‘Did it yawn, and its tail fell out?’
‘Be quiet, Kat,’ Mazuj growled.
‘—for the spirit whose name is not spoken, the Destroyer of Worlds, whispered to it from the Void in poisoned words, to trouble its dreams and chill its fire. Then the stars faltered in their courses, and the rhythm was broken of the days that were the Worm’s heartbeats, and the seasons that were its breaths—’
‘You told us that before,’ said Kataki. Mazuj threw a shoe at her.
The Loring looked askance at them both, but did not deign to make any other answer. ‘—Until the earth and the heavens,’ he went on, ‘trembled at the brink of dissolution. But the powers of the world were forewarned; and the Keepers of the Light took counsel in their fastness at the heart of the world, in the Isles of Light in the midst of the Sundering Sea. And Lysana the Queen knew that the hour was approaching when the Maker would send his children (even such as yourselves) to walk upon the earth; but the Destroyer would forestall him. Then said the Queen, “Evil is the hour, and desperate the peril. Who will hazard his life against the waking of the Worm? For one of the Keepers must stand forth as our champion, lest the world be broken untimely.”
‘Then some would not stand forth for fear of the Worm, and others for want of power, knowing themselves unequal to the task. And some who stood forth the Queen refused because their strength was less than their courage, and some because their skill was less than their strength, until all were tried and found wanting. Then the Queen cried, “Is there no wight among us who can match the might of the Worm?” And the Keepers answered, “There is none.”
‘And the Queen said: “Then we must try a new thing. Send for Telkon the Smith: for the making of new things is in his care.” And Telkon was taken from his smithy and brought before the Queen; and she told him where the Worm lay, and what were its size and strength, and the armament of its claws and teeth, and the armour of its scales, and every other thing that was known to her concerning the Worm. Then Telkon cast his hammer at his feet, and stood a night and a day in thought.
‘Then Telkon spoke at last, saying: “No strength is like unto the Worm’s strength, and no armament like unto its armament. In all the earth there is but one power that approaches it, and that is Ynd Urenn, the Tree of the World. Yet even Ynd Urenn cannot overcome the Worm.”
‘ “Then we are lost,” said the Queen.’
‘It does seem a poor lookout,’ said Kataki. ‘Are you
this is a true story?’
The two boys glared at her, but the Loring seemed to take no notice. ‘ “I said not so,” said Telkon. “Of its unaided nature the Tree cannot quell the Worm; but haply of its wood I may fashion such a tooth that even the Worm will feel its bite.” And this the Queen bade him do.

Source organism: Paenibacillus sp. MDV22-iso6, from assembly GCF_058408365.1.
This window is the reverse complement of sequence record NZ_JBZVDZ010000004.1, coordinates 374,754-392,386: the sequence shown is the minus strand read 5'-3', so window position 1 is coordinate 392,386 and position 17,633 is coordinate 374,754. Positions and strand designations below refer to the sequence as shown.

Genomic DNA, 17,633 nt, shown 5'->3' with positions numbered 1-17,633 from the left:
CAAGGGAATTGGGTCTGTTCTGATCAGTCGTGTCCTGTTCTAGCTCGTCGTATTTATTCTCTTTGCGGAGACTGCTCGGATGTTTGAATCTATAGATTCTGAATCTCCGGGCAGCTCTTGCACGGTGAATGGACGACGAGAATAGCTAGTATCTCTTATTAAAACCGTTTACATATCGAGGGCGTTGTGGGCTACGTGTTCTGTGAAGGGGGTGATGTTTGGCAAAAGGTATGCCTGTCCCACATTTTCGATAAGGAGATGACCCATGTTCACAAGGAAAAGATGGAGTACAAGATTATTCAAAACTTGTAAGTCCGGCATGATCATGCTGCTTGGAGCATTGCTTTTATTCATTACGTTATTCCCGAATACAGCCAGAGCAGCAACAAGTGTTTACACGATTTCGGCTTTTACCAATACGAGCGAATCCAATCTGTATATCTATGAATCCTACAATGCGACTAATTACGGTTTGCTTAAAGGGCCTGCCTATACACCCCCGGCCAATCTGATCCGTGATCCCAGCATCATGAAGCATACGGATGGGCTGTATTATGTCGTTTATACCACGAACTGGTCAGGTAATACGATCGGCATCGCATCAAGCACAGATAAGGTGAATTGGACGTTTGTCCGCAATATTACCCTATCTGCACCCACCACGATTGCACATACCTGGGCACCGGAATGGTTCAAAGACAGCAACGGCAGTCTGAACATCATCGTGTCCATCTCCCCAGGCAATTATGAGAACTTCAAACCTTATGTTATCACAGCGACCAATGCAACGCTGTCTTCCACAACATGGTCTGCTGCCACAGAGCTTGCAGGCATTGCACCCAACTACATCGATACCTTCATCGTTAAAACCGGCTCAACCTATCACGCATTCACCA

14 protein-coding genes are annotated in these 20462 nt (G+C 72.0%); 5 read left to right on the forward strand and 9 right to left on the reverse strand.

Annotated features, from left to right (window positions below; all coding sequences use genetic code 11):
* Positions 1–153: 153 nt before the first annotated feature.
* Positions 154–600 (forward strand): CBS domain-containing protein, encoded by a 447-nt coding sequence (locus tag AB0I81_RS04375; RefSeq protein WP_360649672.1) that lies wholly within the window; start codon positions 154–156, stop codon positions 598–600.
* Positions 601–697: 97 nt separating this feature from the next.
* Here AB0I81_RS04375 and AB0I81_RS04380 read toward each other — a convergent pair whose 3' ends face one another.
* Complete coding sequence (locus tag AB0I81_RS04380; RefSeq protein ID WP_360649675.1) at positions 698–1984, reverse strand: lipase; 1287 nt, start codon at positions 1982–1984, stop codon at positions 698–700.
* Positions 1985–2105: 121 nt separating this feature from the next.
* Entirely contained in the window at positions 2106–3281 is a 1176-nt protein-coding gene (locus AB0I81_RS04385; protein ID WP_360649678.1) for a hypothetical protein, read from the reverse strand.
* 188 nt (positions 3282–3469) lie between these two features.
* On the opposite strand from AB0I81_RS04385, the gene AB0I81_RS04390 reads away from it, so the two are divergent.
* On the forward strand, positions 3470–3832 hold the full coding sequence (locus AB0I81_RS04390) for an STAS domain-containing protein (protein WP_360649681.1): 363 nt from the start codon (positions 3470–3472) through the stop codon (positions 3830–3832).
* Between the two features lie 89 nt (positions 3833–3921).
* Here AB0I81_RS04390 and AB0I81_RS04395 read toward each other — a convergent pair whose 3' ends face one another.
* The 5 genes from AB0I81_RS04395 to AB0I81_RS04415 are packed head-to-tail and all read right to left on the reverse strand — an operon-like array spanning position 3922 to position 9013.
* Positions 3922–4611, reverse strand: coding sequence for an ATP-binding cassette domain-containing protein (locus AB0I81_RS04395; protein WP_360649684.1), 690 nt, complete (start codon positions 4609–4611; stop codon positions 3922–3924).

‘Then Telkon took up his hammer and went unto Alenna, the midmost of the Isles, where Ynd Urenn grew among the pools and fountains of the stored and garnered Light, with its roots in the deep places of the earth and its branches upholding the sky. And he cut a branch from the Tree, and bore it away to his smithy in the island of Ión Tela, in his own country. Long he wrought upon it, forging it in the secret fires of Ión Tela, only less than the Ancient Fire that was in the belly of the Worm; and the wood was changed beneath his hammer, until at last he wrought a blade of purest adamant, harder than the bones of the earth, imperishable as the Light itself.’
‘What’s adamant?’ Kataki asked.
‘A kind of jewel,’ said Mazuj, glad of the chance to show off. ‘Clear as water, but harder than bronze or carbuncle. I bet it would even crack open
silly head. I’ve seen little ones before.’
The Loring bore this interruption with tranquil patience. As soon as Mazuj was done speaking, he went on: ‘That was the blade Tan-an-Nydh, which Telkon bore ever after. But in the hour of its making he brought it unto the Queen and put it in her hand. And the Queen said: “Who now will stand forth, and bear this blade as our champion against the waking of the Worm?” But again none stood forth; and some among the Keepers answered the Queen, saying, “What hand should bear it but the one that was its maker?”
‘Then Telkon was wroth, and cried, “Have I not done enough? Is there no other hand that can wield this weapon? Cannot Bringúr the bold, or Orandel the mighty? Are there no warriors among us?” But none answered him; and the Queen gave him the blade again, saying, “Already thy service is beyond all price. Yet serve but a little longer, and fame beyond the ending of the world shall be thy guerdon.” ’
(Here Kataki looked as if she might ask what a guerdon was, but since Mazuj seemed not to know either, she kept silent instead.)
‘ “O Queen,” said Telkon, “your promise would be the greater if you pledged to speak well of me on the morrow: for the ending of the world may be past by then. But if none other of the Keepers will do this thing, then I will bear the burden, even as I have forged the blade: and let it stand to their everlasting shame that none of my people helped.” And with that saying, he turned on his heel and strode from the presence of the Queen without taking leave.